Update on the implementation of (PIMART)

Pharmacist-Initiated Management of Antiretroviral Therapy

All processes relating to Pharmacist-Initiated Management of Antiretroviral Therapy (PIMART) are currently on hold, pending the outcomes of a court case and a multi-council task team on PIMART. PIMART was proposed in response to the rising HIV infections nationally, below-target viral suppression and treatment adherence rates, as well as the high number of HIV-related deaths. It intends to add pharmacists with the required supplementary training to the national health manpower currently fighting HIV, thus providing greater access to HIV testing, prevention and treatment services.

Update on the implementation of Pharmacist-Initiated Management of Antiretroviral Therapy (PIMART)

The South African Pharmacy Council (hereafter “Council”) wishes to inform the profession that the recording of Pharmacist-Initiated Management of Antiretroviral Therapy (PIMART)-related supplementary training with Council and the issuance of Section 22A(15) permits by the Director-General: Health is currently on hold.

This stems from court proceedings against Council by an interest group of general medical practitioners in private practice, as well as a multi-council consultative process initiated by the Ministry of Health in September 2021.

Furthermore, all new accreditation applications for PIMART training programmes are suspended, pending the outcome of these processes.

Council will continue to work towards the realisation of increased access to HIV prevention and treatment through PIMART, to ensure increased life expectancy and improved quality of life for people living with HIV and to reduce the rate of new infections, which continues to be unacceptably high despite all efforts to date.

What is PIMART?

Pharmacist-Initiated Management of Antiretroviral Therapy (PIMART) is a type of pharmacist-initiated therapy which aims to allow pharmacists to join nurses and clinicians in the fight against the rising HIV infections in South Africa. In addition, PIMART will help address the lack of adherence to treatment by persons living with HIV (PLWHA), and the high number of avoidable HIV-related deaths by allowing them access to antiretroviral treatment through Section 22A(15) of the Medicines and Related Substances Act, 101 of 1965. Following supplementary training, PIMART allows pharmacists to test for HIV and administer first-line treatment to patients or, in complex cases, refer patients to clinicians and/or specialists for the management of their conditions.

Programmes similar to PIMART have been successfully deployed in several countries across the world and can help South Africa attain its HIV targets. The programme may also arrest and lower the ballooning HIV budget (which is currently nearly half the national health budget) by reducing the rate of new infections, increasing life expectancy among PLWHA by ensuring adherence to treatment and improved viral suppression, and increasing the number of persons testing for HIV and referring complex cases along the referral pathways.

The implementation of PIMART

PIMART was gazetted for implementation and became part of the Rules relating to Good Pharmacy Practice (GPP) through the publication of Board Notice 101 of 2021 in the Government Gazette on 13 August 2021. This publication followed extensive stakeholder consultation and a 60-day gazetted comment period from 22 March 2021 in line with Section 49(4) of the Pharmacy Act, 53 of 1974. All comments received were positive and in support of the implementation of PIMART given the rising HIV infections and the increased need for universal access to HIV prevention and treatment.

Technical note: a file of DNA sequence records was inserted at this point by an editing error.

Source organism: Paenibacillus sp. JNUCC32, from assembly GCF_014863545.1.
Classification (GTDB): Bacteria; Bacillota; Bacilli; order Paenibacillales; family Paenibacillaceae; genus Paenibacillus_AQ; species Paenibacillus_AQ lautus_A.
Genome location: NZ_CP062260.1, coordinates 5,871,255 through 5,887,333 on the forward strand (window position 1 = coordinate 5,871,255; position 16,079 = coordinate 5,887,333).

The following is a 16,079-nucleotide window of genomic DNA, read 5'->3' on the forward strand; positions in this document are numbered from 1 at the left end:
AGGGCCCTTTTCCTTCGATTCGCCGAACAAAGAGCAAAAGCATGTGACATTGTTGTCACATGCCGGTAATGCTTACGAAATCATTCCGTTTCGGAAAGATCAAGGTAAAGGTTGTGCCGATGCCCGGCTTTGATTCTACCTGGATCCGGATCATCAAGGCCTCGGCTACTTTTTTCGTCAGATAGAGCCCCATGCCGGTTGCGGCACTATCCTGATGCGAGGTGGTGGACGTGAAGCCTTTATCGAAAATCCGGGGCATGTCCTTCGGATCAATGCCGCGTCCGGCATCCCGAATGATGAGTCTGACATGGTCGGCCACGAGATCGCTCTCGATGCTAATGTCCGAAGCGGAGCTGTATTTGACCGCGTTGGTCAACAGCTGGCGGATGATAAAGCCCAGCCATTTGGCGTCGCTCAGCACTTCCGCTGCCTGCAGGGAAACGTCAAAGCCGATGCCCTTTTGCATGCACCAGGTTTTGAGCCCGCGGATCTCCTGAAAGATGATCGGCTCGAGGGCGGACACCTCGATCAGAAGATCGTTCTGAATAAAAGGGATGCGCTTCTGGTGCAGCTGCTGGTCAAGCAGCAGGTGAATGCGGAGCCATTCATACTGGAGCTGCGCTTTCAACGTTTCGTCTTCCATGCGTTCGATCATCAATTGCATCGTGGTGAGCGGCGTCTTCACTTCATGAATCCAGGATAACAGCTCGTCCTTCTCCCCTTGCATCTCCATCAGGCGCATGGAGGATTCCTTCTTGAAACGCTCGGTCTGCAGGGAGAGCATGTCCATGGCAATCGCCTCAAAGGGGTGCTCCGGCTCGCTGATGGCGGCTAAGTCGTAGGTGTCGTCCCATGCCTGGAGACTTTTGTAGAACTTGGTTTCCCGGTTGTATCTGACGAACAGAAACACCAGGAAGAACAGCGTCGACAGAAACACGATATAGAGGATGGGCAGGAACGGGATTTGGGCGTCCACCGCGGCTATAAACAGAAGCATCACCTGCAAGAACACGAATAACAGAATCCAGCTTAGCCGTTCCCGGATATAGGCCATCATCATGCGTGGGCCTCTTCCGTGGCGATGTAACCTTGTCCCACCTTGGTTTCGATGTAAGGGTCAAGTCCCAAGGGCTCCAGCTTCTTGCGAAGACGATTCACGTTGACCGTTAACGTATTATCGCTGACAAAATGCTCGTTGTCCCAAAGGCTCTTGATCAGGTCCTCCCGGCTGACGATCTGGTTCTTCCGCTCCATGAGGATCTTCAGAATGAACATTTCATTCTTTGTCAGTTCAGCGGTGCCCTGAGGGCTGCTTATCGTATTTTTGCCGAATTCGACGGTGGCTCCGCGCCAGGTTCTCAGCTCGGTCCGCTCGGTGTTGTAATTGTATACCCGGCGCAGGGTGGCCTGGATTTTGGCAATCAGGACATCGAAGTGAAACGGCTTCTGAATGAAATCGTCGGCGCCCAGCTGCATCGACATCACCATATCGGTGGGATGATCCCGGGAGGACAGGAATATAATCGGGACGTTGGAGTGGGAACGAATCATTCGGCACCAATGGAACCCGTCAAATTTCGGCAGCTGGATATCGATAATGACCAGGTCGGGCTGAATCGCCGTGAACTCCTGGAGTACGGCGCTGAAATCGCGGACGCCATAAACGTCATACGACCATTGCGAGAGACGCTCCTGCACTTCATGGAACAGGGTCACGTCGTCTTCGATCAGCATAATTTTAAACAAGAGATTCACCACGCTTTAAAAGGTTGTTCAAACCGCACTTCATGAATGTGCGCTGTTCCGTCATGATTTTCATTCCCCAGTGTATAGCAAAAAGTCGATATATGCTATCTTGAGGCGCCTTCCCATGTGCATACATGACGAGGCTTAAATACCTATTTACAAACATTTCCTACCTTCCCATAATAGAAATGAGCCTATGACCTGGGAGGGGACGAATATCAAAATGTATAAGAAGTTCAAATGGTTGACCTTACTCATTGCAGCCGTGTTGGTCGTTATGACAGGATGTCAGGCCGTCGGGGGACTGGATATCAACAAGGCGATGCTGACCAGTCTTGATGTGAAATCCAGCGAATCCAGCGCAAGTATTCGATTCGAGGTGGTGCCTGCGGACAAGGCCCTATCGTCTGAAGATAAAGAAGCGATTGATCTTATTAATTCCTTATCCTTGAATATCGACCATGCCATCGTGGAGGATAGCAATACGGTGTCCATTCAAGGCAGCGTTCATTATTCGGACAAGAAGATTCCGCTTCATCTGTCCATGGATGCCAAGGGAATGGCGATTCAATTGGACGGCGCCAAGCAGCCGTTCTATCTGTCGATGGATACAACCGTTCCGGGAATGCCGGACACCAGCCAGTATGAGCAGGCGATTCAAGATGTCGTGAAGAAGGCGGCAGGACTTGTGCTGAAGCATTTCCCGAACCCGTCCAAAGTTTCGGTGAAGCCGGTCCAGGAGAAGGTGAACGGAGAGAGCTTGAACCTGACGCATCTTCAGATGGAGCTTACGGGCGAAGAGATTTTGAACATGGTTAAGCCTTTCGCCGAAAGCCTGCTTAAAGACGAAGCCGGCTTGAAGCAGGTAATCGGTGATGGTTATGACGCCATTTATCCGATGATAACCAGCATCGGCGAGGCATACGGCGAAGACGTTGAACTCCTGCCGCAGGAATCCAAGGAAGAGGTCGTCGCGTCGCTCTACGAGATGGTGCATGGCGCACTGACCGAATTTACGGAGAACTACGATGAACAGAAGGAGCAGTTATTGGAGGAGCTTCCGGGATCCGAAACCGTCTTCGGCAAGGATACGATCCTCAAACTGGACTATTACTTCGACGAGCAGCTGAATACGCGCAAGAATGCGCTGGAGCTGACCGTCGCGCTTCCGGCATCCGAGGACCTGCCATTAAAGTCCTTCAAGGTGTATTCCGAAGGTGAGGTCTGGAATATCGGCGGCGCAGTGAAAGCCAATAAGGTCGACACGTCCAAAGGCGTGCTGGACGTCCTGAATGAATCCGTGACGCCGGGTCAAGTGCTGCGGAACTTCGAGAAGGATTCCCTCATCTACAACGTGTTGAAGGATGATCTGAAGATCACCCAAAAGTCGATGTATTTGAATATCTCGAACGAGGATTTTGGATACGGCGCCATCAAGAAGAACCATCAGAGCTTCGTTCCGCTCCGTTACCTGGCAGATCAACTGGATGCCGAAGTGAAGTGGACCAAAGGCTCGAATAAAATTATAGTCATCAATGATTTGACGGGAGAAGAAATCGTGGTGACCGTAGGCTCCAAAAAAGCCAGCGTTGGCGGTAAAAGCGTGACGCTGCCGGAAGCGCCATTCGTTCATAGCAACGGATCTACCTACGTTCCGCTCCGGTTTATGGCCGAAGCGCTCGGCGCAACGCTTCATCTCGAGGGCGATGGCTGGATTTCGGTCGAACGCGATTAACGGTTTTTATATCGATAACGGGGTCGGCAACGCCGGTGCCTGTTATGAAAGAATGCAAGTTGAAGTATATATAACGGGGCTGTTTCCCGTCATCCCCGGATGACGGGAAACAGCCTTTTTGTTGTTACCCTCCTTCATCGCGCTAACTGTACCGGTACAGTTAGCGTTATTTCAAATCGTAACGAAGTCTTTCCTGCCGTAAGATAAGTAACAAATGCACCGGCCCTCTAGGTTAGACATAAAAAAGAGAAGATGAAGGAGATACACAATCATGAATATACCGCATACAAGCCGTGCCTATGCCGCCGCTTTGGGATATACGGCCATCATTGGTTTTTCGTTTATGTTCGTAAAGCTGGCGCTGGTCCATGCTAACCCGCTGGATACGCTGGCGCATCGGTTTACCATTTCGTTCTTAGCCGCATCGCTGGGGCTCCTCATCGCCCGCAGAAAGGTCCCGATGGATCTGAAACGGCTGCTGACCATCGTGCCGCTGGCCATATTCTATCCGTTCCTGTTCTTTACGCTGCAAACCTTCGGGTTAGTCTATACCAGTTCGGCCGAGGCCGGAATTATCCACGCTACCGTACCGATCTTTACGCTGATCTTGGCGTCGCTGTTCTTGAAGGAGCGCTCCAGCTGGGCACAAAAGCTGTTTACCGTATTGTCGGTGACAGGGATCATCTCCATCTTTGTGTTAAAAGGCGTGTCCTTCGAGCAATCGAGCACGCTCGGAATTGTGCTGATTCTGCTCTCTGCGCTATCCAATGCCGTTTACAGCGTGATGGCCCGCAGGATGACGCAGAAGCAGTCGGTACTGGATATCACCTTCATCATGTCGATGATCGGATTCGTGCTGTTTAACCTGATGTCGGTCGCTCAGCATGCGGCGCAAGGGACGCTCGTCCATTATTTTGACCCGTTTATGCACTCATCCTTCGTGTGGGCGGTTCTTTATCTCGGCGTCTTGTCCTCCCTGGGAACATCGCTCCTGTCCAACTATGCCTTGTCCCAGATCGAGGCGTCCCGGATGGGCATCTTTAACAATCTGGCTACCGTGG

Minority medical practitioner interest groups’ contest of PIMART through the Ministry of Health

On 15 September 2021, Council representatives attended a meeting at the request of the Deputy Minister of Health as certain general medical practitioner interest groups had requested the Ministry to halt the implementation of PIMART, as, in their view, pharmacists were not qualified to initiate therapy. This group also submitted to the Ministry that they were unable to comment in the 60-day comment period as they were focused on COVID-19. At this meeting, Council indicated that pharmacist-initiated therapy is as old as the practice of pharmacy, and pharmacists continue to initiate therapy with medicines and related substances rated Schedule 2 and below.

However, Council was subsequently instructed to suspend PIMART and consult other statutory health councils on its implementation. Council met with other statutory health councils on 27 September 2021. It was agreed at this meeting that a multi-council task team comprising representatives from Council, the Health Professions Council of South Africa (HPCSA) and Nursing Council of South Africa (SANC) be formed. On 13 October 2021, Council then appointed a task team to coordinate matters concerning PIMART and to represent Council on the multi-council task team.

The IPA Foundation (IPAF) challenges Council in court, in an attempt to stop PIMART

On 9 February 2022, Council was served a notice of motion concerning litigation by the IPAF. Council is currently attending to this matter and intends to bring it to a close for the benefit of persons affected by HIV/AIDS, either directly or indirectly, and all of South Africa’s people.

What now?

The issuance of Section 22A(15) permits in relation to PIMART and the recording of PIMART supplementary training with Council are on hold until all these processes are resolved.

Council will continuously update the profession on further developments until the court case and consultation processes are concluded.

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